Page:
Property and Investment Expo

Submitted by Marco Palmero on 4 April, 2008 - 07:38

I visited the Property and Investment expo (+ Franchising) at the Darling Harbour Convention Centre last weekend. It was a rather sad affair for the “share trading” portion of their show, but it was boom time for franchises and property. Going there, you wouldn’t even suspect that there is a global meltdown from the subprime mortgage fiasco. Many property managers and developers were on show as well as plenty of mum and dad franchises like vending machines, small luxury food chains as well as other luxury services. But I was there for the advertised “share trading” section.

Yes there was a share trading section at the Property and Investment Expo, yes there was a share trading theatre. But there were only a handful of companies on show. A stall holder told me that there were quite a number of companies in the “share trading” section which pulled out last minute. I didn’t gain anything there except to gain a bunch of marketing brochures and perhaps an insight into which companies were really pushing their marketing this year. It wasn’t a good place to compare stockbrokers since none were there except a handful of CFD providers (two?!). Perhaps next time; the organisers at the Property and Investment Expo book more “share trading” representative companies at the next expo.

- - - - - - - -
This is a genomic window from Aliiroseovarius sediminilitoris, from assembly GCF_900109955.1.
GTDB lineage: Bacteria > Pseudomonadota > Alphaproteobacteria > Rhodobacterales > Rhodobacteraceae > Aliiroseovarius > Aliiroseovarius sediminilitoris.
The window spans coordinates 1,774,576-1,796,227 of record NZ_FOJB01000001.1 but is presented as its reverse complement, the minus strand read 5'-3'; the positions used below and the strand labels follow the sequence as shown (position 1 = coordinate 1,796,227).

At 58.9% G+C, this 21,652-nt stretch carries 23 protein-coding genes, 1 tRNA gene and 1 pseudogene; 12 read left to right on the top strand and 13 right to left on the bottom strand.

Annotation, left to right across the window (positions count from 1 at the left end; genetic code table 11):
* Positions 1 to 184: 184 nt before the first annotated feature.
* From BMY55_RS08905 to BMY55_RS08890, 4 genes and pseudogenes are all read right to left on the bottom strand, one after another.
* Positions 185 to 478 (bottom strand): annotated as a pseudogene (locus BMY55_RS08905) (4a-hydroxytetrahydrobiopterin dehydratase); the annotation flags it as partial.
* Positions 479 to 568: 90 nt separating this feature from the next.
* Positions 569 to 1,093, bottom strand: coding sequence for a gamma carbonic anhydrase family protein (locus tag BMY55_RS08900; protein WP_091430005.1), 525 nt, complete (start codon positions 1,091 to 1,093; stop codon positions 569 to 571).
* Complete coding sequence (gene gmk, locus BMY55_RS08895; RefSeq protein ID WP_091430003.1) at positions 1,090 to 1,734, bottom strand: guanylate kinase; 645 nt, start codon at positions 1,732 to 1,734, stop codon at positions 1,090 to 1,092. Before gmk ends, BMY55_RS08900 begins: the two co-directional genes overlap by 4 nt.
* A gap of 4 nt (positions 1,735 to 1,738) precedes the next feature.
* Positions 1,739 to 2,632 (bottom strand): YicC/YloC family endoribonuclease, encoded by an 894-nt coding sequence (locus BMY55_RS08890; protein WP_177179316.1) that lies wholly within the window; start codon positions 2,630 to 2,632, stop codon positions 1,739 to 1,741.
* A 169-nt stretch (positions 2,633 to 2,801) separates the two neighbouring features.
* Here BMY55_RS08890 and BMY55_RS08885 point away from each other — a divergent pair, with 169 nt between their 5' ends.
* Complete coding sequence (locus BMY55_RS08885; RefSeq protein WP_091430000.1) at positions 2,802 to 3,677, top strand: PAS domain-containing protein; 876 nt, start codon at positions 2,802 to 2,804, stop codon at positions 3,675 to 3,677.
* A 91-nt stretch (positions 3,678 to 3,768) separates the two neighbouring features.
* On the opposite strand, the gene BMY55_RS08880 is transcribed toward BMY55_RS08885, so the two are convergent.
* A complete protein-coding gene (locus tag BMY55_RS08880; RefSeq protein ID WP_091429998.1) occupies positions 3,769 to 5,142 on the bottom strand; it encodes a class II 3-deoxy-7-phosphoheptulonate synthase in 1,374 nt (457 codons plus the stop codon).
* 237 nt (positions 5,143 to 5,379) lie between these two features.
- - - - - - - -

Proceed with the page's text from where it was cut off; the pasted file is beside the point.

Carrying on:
So who did show up at the “share trading” section at the Property and Investment Expo? There were two newsletter type services: a Resources newsletter (who was also starting up a fund based on their recommendations called Lime Street) and “The Intelligent Investor” newsletter. There were two CFD/Forex dealers there: GFT and City Index. Then there were the share trading educators: Platinum Pursuits, Mastering Wealth and Aussie Rob.

There was one stall at the Property and Investment Expo which did intrigue me. It wasn’t in the share trading section: it was in the franchising section. I’m not going to mention names here but it was a gambling system. The gambling system has been around for nine years, worth $19,000 and is based on trifectas and uses money flow data provided by the TAB (a publicly listed gaming company) for the indicator. This made me think. Personally I don’t gamble on horses: I just don’t know anything about them. Yet their industry: the horses, the race tracks, the gaming systems must be worth hundreds of millions if not billions. What is the difference between me the trader who “trades” equities like stocks and forex and the gambler who “bets” on horses or greyhounds? (Keeping in mind both lines of money making can be systemised and controlled through risk management and use of some sort of indicator.)

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